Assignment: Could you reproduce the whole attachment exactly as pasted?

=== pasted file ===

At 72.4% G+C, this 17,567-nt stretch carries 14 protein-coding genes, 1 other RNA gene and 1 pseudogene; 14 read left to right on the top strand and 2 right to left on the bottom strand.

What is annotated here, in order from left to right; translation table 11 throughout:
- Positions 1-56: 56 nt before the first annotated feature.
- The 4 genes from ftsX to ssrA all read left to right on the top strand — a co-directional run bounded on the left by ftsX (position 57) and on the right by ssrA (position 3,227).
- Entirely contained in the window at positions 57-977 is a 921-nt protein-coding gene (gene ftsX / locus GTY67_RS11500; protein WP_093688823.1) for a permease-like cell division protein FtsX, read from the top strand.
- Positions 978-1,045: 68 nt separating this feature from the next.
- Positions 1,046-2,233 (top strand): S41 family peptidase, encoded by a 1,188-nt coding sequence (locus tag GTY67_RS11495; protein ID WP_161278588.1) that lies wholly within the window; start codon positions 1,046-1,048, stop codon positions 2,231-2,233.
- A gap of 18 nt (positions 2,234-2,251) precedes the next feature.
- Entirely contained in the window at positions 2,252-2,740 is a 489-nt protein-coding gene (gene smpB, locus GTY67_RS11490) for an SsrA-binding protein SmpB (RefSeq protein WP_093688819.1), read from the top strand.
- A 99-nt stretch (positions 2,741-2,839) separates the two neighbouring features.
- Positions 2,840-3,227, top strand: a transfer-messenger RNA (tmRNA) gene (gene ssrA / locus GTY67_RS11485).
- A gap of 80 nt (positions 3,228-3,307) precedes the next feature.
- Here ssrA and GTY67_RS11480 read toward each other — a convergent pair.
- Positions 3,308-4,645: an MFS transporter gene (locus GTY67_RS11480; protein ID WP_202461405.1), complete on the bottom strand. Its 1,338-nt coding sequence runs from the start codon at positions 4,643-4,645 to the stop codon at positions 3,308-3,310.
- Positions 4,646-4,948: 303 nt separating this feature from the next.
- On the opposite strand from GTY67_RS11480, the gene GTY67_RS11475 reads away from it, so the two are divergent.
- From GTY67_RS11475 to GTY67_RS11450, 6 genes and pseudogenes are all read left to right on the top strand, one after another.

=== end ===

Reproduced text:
At 72.4% G+C, this 17,567-nt stretch carries 14 protein-coding genes, 1 other RNA gene and 1 pseudogene; 14 read left to right on the top strand and 2 right to left on the bottom strand.

What is annotated here, in order from left to right; translation table 11 throughout:
- Positions 1-56: 56 nt before the first annotated feature.
- The 4 genes from ftsX to ssrA all read left to right on the top strand — a co-directional run bounded on the left by ftsX (position 57) and on the right by ssrA (position 3,227).
- Entirely contained in the window at positions 57-977 is a 921-nt protein-coding gene (gene ftsX / locus GTY67_RS11500; protein WP_093688823.1) for a permease-like cell division protein FtsX, read from the top strand.
- Positions 978-1,045: 68 nt separating this feature from the next.
- Positions 1,046-2,233 (top strand): S41 family peptidase, encoded by a 1,188-nt coding sequence (locus tag GTY67_RS11495; protein ID WP_161278588.1) that lies wholly within the window; start codon positions 1,046-1,048, stop codon positions 2,231-2,233.
- A gap of 18 nt (positions 2,234-2,251) precedes the next feature.
- Entirely contained in the window at positions 2,252-2,740 is a 489-nt protein-coding gene (gene smpB, locus GTY67_RS11490) for an SsrA-binding protein SmpB (RefSeq protein WP_093688819.1), read from the top strand.
- A 99-nt stretch (positions 2,741-2,839) separates the two neighbouring features.
- Positions 2,840-3,227, top strand: a transfer-messenger RNA (tmRNA) gene (gene ssrA / locus GTY67_RS11485).
- A gap of 80 nt (positions 3,228-3,307) precedes the next feature.
- Here ssrA and GTY67_RS11480 read toward each other — a convergent pair.
- Positions 3,308-4,645: an MFS transporter gene (locus GTY67_RS11480; protein ID WP_202461405.1), complete on the bottom strand. Its 1,338-nt coding sequence runs from the start codon at positions 4,643-4,645 to the stop codon at positions 3,308-3,310.
- Positions 4,646-4,948: 303 nt separating this feature from the next.
- On the opposite strand from GTY67_RS11480, the gene GTY67_RS11475 reads away from it, so the two are divergent.
- From GTY67_RS11475 to GTY67_RS11450, 6 genes and pseudogenes are all read left to right on the top strand, one after another.